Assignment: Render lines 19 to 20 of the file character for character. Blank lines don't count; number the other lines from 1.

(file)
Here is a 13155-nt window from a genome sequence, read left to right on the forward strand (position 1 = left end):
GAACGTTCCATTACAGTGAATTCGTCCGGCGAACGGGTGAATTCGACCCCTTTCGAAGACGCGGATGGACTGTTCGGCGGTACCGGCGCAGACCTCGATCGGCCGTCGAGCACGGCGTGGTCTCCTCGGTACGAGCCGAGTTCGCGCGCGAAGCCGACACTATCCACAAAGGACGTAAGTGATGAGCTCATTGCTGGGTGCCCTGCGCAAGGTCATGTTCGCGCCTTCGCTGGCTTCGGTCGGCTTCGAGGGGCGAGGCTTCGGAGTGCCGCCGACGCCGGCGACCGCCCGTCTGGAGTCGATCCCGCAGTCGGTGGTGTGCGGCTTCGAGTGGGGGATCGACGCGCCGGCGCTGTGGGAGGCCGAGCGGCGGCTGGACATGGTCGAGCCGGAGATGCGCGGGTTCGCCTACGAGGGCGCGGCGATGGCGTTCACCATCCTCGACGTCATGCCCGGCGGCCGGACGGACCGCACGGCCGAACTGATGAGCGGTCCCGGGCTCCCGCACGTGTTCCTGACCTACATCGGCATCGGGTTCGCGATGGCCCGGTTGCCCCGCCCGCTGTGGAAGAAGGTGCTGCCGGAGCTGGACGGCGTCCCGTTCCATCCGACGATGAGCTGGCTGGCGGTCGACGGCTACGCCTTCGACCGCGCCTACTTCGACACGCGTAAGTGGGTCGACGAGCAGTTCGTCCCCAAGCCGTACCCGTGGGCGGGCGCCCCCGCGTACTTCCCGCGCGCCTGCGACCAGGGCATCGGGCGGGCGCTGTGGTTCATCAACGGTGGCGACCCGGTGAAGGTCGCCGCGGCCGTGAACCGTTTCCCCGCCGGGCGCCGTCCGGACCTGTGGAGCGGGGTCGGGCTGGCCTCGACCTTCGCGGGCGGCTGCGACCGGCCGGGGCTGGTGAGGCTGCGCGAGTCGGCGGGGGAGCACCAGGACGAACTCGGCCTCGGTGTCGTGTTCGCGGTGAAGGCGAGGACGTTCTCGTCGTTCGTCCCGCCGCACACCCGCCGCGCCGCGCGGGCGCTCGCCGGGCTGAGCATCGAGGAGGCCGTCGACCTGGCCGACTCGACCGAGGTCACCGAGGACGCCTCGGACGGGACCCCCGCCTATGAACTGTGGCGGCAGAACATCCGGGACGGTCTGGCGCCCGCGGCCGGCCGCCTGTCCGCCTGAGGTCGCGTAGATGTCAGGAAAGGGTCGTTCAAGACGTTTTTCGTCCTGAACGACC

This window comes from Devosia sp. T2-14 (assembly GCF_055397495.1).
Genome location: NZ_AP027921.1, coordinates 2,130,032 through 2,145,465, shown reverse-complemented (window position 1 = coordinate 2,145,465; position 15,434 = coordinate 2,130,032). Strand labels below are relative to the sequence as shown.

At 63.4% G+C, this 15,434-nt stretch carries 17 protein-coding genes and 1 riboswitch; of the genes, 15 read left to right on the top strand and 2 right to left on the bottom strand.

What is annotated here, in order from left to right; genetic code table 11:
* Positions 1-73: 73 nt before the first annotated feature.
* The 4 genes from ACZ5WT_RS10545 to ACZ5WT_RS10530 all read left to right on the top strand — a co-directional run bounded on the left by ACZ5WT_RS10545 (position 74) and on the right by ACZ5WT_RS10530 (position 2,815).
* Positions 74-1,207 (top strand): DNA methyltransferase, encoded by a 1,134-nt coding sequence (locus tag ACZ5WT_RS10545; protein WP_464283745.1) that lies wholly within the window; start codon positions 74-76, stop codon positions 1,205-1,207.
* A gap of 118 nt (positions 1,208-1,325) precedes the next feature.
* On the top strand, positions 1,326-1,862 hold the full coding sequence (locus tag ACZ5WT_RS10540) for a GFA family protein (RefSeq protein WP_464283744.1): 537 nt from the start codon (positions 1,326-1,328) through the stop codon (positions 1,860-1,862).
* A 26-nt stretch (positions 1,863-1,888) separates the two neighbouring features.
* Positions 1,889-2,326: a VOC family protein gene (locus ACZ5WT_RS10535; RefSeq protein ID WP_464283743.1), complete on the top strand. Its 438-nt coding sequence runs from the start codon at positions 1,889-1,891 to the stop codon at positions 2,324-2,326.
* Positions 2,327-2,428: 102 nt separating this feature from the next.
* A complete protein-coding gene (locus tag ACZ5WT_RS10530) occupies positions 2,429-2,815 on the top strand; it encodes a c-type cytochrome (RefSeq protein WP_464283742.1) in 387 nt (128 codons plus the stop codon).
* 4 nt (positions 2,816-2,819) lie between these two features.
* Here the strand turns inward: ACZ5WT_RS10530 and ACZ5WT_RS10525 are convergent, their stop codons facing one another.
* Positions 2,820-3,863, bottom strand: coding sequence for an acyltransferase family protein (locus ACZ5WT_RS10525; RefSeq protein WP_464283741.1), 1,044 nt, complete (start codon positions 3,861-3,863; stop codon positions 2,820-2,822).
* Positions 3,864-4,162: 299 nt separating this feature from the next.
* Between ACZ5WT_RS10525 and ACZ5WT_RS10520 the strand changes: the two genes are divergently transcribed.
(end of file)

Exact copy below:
* Positions 3,864-4,162: 299 nt separating this feature from the next.
* Between ACZ5WT_RS10525 and ACZ5WT_RS10520 the strand changes: the two genes are divergently transcribed.